If you decide to give a web application write access to its own PHP files, I recommend even more setting up Modsecurity with the CoreRuleSet, blocking outgoing network connections by default for that user account with your firewall (such as Foomuuri) and installing Snuffleupagus to further limit the things PHP applications can do on a PHP level.

The usr.sbin.php-fpm8.2 profile

Finally I ended up with the following profile.

abi <abi/3.0>,

include <tunables/global>

/usr/sbin/php-fpm8.2 {
  include <abstractions/base>

  capability chown,
  capability dac_override,
  capability kill,
  capability net_admin,
  capability setgid,
  capability setuid,

  signal send set=kill peer=/usr/sbin/php-fpm8.2//*,
  signal send set=quit peer=/usr/sbin/php-fpm8.2//*,
  signal send set=term peer=/usr/sbin/php-fpm8.2//*,

  /run/php/*.sock w,
  /usr/sbin/php-fpm8.2 mr,
  @{PROC}/@{pid}/attr/{apparmor/,}current rw,
  owner /etc/group r,
  owner /etc/host.conf r,
  owner /etc/hosts r,
  owner /etc/nsswitch.conf r,
  owner /etc/passwd r,
  owner /etc/php/8.2/fpm/conf.d/ r,
  owner /etc/php/8.2/fpm/php-fpm.conf r,
  owner /etc/php/8.2/fpm/php.ini r,
  owner /etc/php/8.2/fpm/pool.d/ r,
  owner /etc/php/8.2/fpm/pool.d/*.conf r,
  owner /etc/php/8.2/mods-available/*.ini r,
  owner /etc/resolv.conf r,
  owner /etc/ssl/openssl.cnf r,
  owner /proc/sys/kernel/random/boot_id r,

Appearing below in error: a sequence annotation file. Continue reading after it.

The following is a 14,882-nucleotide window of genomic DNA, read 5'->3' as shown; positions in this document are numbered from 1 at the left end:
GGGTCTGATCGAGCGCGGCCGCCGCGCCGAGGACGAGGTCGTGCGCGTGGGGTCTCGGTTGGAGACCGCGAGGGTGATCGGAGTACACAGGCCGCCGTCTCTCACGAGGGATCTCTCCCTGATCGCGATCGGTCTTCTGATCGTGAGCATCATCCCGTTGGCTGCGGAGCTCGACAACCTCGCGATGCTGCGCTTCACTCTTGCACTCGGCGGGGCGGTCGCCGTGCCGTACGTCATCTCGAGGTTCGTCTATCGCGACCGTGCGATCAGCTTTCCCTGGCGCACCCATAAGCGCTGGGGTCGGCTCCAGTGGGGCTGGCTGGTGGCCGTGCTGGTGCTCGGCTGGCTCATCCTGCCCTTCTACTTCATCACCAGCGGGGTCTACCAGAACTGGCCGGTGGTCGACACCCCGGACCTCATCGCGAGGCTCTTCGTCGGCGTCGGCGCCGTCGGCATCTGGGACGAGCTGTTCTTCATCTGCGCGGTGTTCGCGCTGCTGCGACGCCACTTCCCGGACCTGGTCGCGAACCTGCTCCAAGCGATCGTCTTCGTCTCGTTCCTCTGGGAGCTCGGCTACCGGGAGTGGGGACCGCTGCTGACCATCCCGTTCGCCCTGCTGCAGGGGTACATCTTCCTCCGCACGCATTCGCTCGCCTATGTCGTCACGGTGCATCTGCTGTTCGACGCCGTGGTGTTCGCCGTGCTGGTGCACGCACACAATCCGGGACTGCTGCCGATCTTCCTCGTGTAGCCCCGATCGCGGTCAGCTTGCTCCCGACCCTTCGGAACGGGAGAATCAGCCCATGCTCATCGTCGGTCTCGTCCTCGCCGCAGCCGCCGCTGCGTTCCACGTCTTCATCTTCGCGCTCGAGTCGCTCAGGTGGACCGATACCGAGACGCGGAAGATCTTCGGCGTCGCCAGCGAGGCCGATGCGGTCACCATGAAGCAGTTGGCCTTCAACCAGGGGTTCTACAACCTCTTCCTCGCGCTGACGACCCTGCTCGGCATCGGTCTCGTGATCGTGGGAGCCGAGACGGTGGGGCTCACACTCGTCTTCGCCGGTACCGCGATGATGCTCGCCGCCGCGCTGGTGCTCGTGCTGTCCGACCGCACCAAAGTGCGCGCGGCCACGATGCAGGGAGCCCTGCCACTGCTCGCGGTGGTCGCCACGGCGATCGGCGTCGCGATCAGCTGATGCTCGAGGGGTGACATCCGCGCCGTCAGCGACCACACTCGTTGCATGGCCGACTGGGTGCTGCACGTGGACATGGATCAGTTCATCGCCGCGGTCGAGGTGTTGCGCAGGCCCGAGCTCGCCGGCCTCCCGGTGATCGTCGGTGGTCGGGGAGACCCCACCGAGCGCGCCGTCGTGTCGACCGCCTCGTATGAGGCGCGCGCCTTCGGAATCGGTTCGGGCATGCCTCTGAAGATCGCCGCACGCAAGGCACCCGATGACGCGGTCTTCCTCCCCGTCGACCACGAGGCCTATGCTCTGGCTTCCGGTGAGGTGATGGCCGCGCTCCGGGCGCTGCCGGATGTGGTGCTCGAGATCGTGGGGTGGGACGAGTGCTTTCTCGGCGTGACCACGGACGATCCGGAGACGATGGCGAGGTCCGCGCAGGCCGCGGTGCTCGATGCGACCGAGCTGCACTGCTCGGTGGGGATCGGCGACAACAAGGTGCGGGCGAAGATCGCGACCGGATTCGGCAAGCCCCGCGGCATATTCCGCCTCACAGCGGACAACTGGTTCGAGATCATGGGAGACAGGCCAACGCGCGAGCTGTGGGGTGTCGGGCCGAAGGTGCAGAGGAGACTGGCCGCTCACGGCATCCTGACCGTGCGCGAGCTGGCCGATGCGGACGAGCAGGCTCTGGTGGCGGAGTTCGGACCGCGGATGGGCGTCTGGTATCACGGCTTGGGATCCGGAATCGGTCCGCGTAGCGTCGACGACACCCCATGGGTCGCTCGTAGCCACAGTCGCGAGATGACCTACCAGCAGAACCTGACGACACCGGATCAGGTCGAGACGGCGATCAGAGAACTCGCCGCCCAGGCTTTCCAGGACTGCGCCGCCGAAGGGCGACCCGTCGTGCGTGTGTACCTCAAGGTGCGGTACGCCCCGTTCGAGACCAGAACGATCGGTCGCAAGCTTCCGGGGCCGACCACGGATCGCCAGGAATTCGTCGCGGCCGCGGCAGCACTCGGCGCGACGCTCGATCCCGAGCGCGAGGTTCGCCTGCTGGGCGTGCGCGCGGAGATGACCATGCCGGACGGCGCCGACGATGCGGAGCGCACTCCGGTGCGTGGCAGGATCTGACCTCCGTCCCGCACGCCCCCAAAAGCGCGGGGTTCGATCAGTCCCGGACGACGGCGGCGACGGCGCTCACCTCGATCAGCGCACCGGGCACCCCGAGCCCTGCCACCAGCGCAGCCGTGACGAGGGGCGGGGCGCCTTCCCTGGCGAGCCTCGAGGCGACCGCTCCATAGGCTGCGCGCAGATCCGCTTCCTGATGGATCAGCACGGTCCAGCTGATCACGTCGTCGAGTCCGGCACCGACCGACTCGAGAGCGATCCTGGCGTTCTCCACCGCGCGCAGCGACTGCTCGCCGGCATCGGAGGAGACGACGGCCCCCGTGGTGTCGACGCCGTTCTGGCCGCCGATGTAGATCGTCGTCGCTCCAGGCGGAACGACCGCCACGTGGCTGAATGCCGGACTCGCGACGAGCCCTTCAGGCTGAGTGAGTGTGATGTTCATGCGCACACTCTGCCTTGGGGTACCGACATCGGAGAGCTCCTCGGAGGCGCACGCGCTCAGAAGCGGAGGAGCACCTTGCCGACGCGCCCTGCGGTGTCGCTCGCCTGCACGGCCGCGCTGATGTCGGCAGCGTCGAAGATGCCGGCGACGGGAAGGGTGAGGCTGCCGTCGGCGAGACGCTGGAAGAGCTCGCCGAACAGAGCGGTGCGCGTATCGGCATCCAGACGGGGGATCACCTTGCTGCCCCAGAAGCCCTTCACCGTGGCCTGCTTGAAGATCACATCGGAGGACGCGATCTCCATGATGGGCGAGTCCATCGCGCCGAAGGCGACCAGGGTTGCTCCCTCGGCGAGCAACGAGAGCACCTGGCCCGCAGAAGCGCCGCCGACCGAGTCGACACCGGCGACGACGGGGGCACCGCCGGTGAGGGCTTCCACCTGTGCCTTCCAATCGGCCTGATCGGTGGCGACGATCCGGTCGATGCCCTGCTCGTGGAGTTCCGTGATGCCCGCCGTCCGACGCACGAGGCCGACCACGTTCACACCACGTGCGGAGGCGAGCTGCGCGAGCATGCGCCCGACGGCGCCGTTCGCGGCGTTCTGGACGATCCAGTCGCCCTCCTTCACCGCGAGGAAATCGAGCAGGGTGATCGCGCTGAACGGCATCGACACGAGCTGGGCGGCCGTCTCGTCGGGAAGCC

owner /run/php/php8.2-fpm.pid w,
  owner /run/systemd/userdb/ r,
  owner /sys/devices/system/node/ r,
  owner /sys/devices/system/node/node0/meminfo r,
  owner /tmp/.ZendSem.* rwk,
  owner /var/log/php8.2-fpm.log w,

  change_profile -> /usr/sbin/php-fpm8.2//*,


  ^myblog {
    include <abstractions/base>
    include <abstractions/ssl_certs>

    network inet dgram,
    network inet stream,
    network inet6 dgram,
    network inet6 stream,
    network netlink raw,
    network unix stream,

    signal receive set=kill peer=/usr/sbin/php-fpm8.2,
    signal receive set=quit peer=/usr/sbin/php-fpm8.2,
    signal receive set=term peer=/usr/sbin/php-fpm8.2,

    /etc/gai.conf r,
    /etc/hosts r,
    /tmp/.ZendSem.* k,
    /usr/bin/dash Px -> /usr/sbin/php-fpm8.2//blogdash,
    /usr/sbin/postdrop Px,
    /usr/sbin/sendmail Px,
    /var/www/example.com/wordpress/**.php r,
    /var/www/example.com/wordpress/**.{css,js,svg,po} r,
    /var/www/example.com/wordpress/**/ r,
    /var/www/example.com/wordpress/.htaccess r,
    /var/www/example.com/wordpress/wp-content/uploads/wpcf7_uploads/.htaccess r,
    /var/www/example.com/wordpress/wp-includes/*.json r,
    /var/www/example.com/wordpress/wp-includes/certificates/ca-bundle.crt r,
    owner /var/www/example.com/tmp/* rw,
    owner /var/www/example.com/wordpress/.maintenance rw,
    owner /var/www/example.com/wordpress/wp-content/autoptimize_404_handler.php rw,
    owner /var/www/example.com/wordpress/wp-content/cache/**/ rw,
    owner /var/www/example.com/wordpress/wp-content/cache/**/index.html w,